What happens on the other side of the world has never been more important to Australians. You saw how recessions in faraway places almost halved the ASX200 in 2008. You have since been seeing what happens to people in those countries – joblessness and no interest return on savings.
Australia needs to learn from what happened there (which it probably won’t) and that you need to remain aware of what is going on in places like Europe, China and America.
Today, we focus on Europe’s malaise.
It couldn’t get any worse for Spain. This week, its two top soccer teams both lost in the semi-finals of the world’s most prestigious club competition. Maybe it does get worse. A German and a British team beat them. Debt ratings agency Standard & Poors downgraded Spanish debt as a direct consequence.
If Europe doesn’t get its act together, 2008 will look like a bump in the road that leads off a cliff. Even for Australians. But what does ‘get its act together’ actually mean?
Does it mean austerity, stimulus, bailouts, defaults, devaluations, inflation, regulation, deregulation, a breakup of the monetary union or a bizarre combination of the above? Nobody answers the question in the same way. And most people who readily answer the question have no credibility to do so. Least of all, those who actually implement the ‘solutions’.
Politician Nigel Farage has been busily pointing that out. ‘Sorry, no one believes you anymore,’ he told his fellow members in the European Parliament, ‘The euro is doomed.’ But nobody does more damage to their own credibility than European leaders themselves.
The chairman of euro zone finance ministers Jean-Claude Juncker came up with a contender for quote of the century: ‘I would like to invite financial markets to behave in a rational way. Spain is on track.’ Unfortunately Spain is now in recession. And it got downgraded. Juncker tried to explain a similar moment previously with his other contender for quote of the century: ‘When it becomes serious, you have to lie’.
Over in America, it is taken as self-evident that austerity is a bad idea. The land of sub-prime loans dispensing financial advice seems a little odd. But do they have a point? Is austerity a bad idea because it reduces gross domestic product (GDP) while the amount of debt remains high?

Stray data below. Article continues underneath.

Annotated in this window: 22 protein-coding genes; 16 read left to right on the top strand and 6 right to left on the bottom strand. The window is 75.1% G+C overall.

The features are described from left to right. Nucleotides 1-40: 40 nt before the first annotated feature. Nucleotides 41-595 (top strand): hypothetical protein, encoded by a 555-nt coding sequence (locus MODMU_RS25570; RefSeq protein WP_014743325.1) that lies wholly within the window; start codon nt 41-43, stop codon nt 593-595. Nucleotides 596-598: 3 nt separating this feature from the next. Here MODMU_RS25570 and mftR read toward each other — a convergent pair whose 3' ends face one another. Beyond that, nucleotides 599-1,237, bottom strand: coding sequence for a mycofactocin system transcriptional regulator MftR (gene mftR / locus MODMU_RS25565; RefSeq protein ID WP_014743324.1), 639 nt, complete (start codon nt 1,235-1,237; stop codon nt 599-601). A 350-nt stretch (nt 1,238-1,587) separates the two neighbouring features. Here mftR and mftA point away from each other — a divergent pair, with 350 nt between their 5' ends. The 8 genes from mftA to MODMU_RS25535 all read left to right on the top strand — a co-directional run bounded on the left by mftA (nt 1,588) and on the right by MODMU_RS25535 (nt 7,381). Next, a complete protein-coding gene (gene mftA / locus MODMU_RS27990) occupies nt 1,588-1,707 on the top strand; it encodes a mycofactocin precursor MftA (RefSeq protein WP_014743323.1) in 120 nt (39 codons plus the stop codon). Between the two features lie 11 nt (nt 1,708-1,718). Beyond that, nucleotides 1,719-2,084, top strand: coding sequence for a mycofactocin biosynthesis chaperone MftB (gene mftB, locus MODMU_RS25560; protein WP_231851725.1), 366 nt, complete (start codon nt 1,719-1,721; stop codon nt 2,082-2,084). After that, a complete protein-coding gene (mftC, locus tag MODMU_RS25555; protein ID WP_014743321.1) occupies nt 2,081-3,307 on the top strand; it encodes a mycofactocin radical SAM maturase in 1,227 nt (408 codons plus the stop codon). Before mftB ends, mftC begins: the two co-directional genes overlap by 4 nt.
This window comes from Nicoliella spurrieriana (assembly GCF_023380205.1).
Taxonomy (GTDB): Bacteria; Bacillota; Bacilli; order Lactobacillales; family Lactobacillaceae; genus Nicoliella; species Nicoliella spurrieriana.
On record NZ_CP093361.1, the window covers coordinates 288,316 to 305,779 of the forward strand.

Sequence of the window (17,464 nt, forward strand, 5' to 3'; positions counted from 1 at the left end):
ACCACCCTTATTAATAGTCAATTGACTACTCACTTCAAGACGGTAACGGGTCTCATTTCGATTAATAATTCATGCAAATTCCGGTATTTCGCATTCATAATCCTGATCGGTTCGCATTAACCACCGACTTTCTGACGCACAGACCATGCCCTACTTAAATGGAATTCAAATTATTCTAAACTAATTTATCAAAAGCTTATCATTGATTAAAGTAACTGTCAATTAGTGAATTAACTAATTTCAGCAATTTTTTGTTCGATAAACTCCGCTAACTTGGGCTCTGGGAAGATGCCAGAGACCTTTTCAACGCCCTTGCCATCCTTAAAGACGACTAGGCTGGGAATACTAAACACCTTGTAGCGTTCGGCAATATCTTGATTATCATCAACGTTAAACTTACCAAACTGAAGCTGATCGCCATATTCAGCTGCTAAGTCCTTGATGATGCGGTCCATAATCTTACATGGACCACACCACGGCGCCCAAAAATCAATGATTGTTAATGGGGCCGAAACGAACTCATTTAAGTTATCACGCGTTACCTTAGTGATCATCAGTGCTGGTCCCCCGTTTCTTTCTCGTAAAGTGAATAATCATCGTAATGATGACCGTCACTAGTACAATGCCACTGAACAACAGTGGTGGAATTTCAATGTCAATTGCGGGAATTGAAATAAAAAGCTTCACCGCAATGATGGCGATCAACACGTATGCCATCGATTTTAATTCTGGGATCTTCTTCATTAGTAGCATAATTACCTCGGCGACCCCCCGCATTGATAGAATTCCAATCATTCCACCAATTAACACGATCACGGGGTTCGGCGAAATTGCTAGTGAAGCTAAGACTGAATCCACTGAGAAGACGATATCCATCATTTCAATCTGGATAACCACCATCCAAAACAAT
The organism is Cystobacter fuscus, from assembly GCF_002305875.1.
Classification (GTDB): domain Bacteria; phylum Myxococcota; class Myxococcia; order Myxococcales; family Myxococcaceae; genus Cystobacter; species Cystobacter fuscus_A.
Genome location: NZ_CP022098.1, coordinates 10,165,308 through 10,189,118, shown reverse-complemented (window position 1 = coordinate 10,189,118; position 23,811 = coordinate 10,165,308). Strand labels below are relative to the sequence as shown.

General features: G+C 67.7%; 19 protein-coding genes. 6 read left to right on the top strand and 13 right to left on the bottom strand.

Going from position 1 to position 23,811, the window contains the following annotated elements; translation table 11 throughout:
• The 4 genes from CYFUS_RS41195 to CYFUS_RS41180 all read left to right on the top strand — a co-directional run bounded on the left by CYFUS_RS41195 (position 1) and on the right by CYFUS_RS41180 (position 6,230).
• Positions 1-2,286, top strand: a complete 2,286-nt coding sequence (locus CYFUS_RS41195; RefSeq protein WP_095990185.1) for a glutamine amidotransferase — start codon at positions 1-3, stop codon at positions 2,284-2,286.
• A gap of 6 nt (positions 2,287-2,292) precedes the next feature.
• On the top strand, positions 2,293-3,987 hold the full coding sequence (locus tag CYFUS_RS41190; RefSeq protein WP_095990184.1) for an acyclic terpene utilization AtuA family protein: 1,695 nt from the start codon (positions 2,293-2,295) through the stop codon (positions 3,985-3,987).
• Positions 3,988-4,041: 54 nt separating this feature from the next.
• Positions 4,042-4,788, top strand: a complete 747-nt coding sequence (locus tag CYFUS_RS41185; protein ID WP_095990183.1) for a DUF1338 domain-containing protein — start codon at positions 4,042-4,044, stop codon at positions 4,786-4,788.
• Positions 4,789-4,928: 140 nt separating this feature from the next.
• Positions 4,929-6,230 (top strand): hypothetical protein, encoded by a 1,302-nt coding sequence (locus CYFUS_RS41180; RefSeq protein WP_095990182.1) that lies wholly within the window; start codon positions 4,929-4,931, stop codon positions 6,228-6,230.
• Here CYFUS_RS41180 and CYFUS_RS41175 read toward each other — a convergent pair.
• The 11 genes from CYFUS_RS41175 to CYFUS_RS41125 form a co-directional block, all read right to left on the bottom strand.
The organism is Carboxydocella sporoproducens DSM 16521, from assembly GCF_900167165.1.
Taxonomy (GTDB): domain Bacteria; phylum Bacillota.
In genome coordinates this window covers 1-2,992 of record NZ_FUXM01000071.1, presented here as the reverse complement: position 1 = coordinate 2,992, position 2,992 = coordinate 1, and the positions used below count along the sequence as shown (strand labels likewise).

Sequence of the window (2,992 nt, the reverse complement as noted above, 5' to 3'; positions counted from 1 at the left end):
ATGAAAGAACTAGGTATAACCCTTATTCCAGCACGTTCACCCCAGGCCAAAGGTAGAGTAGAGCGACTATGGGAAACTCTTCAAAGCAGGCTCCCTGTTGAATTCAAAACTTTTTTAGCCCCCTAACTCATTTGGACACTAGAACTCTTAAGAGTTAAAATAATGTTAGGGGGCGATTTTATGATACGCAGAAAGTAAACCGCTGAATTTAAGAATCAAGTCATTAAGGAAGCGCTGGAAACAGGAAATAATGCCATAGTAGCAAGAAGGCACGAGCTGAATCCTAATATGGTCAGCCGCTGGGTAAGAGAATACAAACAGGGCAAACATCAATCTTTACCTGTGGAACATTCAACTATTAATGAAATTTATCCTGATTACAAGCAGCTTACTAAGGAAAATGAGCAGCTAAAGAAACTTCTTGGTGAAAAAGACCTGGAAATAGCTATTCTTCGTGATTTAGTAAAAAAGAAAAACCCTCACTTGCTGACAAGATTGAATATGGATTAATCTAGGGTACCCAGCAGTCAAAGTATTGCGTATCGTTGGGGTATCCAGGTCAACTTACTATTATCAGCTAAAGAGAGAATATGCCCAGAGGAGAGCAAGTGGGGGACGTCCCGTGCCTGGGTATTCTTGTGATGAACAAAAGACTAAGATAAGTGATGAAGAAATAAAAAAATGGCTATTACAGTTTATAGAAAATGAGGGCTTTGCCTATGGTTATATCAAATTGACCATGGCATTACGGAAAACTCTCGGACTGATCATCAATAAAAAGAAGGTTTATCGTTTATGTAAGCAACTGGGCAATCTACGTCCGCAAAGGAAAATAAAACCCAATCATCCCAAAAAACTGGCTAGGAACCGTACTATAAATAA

This is a completely absurd argument because of the nature of GDP. If government borrows and spends, that increases GDP. The same goes for private sector borrowing and spending. If the problem facing an economy is too much debt, you need to borrow less or increase the part of economic growth that pays for the debt. Seeing as not all GDP growth pays for debt – some of it is the increase in debt – GDP is the wrong measure to use.
You have to look at the performance of the part of the economy that is not debt-fuelled growth. Strip the increase in debt out of the GDP figure and you find out whether true economic growth is occurring. The kind that doesn’t have to be paid back in the future. If that part of the economy is growing under austerity, then austerity is working.
Of course, it is unlikely this is happening in any of the countries implementing austerity. Mostly because their version of austerity includes government deficits that are still incredibly high. Government debt is still increasing rapidly in the countries attempting so-called austerity.
So perhaps inflation is the answer. That probably won’t work either. When inflation hits, it becomes more expensive to borrow for governments. People demand a higher interest rate to compensate them for the loss in purchasing power. Let’s assume for a moment government borrowing costs keep pace with the increase in inflation. Higher borrowing costs offset any decrease in the real value of the debt.
The crucial crossover where inflation actually becomes counterproductive in lowering the real value of debt is around 100% debt to GDP. At that point, any reduction in the real value of debt from inflation is cancelled out by higher borrowing costs, if you assume borrowing costs keep pace with inflation.
Of course, borrowing costs don’t keep pace with inflation – which is where things get messy.
Government doesn’t refinance its entire debt at the market rate every day. It refinances a little tomorrow, a little next year, and a little in 10 or more years. That means higher interest rates filter through to the government’s interest expense account slowly. Governments that have less debt to refinance in the short term will feel the pinch with some delay. The measure of this is called the maturity of debt.
This is why the US Federal Reserve can’t raise interest rates. US Treasuries have a fairly short average maturity. The costs of higher rates would be passed on quickly. In the US, a few years ago, the average interest rate on US government debt was 6%. If rates went back there, according to bond fund manager Jeffrey Gundlach, it would add $600 billion more in interest costs (without taking maturity into account).
That would be a complete disaster for the US government and economy. But if inflation goes up – the one situation where rates would rise – then that interest bill would rise anyway because bond rates tend to move with inflation.
The Federal Reserve would need to refinance the billions in interest, signalling more inflation, signalling higher rates. It took former Federal Reserve Chairman Paul Volcker’s 20% rates to reverse this cycle in the past. 20% interest would wipe out the US government’s tax revenue.
But there is another fly in the ointment, even for countries with debt that doesn’t mature for some time. The price of governments bonds will fall in the secondary market if there is inflation because of the low interest the bonds pay. This causes a major problem for banks holding the bonds because their assets would be worth less.
This puts the banks at risk of failure. The government may be forced to assume the banks liabilities. This is why S & P downgraded Spain. There is a fear the government will have to bail out Spanish banks soon, sending Spanish debt to GDP ratios through the roof.